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Review: 35 Shots of Rum

Claire Denis's film goes down smooth, but with a subtle kick
By PETER KEOUGH  |  October 28, 2009
3.0 3.0 Stars


Most American filmmakers would focus on the multicultural aspect of 35 Shots of Rum — Claire Denis takes it for granted that her characters are immigrants and doesn’t turn her film into a political discussion. Instead, she composes a tone poem on themes of generational drift and reconciliation that have been universal since long before Yasujiro Ozu’s sublime Late Spring (1949), a film and filmmaker to whom Denis offers homage.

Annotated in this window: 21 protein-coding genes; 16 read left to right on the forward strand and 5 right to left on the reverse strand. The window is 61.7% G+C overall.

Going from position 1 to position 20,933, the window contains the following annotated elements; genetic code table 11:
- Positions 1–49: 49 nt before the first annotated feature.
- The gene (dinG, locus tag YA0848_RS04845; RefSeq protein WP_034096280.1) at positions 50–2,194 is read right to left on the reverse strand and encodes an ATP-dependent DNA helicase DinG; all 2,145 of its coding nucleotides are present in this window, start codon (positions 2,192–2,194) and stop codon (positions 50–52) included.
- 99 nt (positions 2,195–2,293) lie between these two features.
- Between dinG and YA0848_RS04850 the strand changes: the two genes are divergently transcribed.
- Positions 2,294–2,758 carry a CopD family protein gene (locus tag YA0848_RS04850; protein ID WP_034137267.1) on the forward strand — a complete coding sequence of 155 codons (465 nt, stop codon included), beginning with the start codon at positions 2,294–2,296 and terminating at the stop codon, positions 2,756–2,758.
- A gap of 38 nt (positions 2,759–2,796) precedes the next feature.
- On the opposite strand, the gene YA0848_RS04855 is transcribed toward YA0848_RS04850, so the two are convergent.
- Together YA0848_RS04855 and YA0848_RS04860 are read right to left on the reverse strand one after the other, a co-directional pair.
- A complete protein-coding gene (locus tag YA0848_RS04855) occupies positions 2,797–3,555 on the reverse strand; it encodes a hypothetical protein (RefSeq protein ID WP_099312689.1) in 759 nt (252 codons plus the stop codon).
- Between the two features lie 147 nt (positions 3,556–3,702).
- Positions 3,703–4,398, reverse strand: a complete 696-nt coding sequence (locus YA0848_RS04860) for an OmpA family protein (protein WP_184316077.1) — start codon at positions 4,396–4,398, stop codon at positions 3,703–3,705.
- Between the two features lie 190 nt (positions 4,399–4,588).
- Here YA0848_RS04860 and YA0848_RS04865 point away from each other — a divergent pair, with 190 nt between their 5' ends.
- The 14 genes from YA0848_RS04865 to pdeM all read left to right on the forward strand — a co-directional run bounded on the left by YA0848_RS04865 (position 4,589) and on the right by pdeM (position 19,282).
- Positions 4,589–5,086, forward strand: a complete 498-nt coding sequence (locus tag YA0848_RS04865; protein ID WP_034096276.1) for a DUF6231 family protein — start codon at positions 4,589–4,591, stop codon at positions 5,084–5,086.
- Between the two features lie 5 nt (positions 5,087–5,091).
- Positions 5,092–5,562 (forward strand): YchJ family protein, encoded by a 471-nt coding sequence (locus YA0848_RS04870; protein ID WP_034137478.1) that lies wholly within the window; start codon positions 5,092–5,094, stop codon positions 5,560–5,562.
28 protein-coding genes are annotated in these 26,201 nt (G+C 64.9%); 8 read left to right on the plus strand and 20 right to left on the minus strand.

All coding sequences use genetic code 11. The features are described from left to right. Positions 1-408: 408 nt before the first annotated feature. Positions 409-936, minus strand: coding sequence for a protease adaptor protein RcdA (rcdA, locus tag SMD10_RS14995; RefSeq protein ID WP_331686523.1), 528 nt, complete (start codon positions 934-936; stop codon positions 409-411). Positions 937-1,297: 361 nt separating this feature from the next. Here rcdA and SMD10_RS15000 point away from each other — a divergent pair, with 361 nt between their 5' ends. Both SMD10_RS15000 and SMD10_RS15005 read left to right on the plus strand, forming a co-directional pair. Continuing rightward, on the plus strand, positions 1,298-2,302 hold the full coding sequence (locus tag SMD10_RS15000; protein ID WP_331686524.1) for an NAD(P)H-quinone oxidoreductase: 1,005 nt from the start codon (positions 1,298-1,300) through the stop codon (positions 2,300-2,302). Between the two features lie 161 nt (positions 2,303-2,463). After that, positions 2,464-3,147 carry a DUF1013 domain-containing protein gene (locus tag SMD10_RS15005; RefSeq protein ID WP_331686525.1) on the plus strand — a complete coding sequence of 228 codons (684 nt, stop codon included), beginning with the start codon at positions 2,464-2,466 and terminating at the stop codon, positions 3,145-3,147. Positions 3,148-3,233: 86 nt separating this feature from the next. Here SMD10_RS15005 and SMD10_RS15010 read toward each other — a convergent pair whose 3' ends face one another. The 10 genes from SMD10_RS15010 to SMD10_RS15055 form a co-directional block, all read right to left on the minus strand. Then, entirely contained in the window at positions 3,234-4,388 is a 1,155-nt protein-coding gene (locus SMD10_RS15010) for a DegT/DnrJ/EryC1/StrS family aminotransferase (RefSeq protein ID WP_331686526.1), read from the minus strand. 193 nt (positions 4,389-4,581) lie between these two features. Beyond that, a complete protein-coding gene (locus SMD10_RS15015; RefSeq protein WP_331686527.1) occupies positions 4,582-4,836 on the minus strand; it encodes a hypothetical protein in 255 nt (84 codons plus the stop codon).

Alex Descas is quietly eloquent as a West Indian Paris Métro driver facing retirement. Should his beautiful daughter, Joséphine (Mati Diop), look after him, or should she start out on her own life, perhaps with the boy across the hall?

Denis relates her tale with none of the extremities of I Can’t Sleep (1994) or Trouble Every Day (2001), but it does open up at times with the epiphanies of real life. Understated, beautifully acted, and with an exacting soundtrack, 35 Shots of Rum goes down easily but packs a subtle kick.

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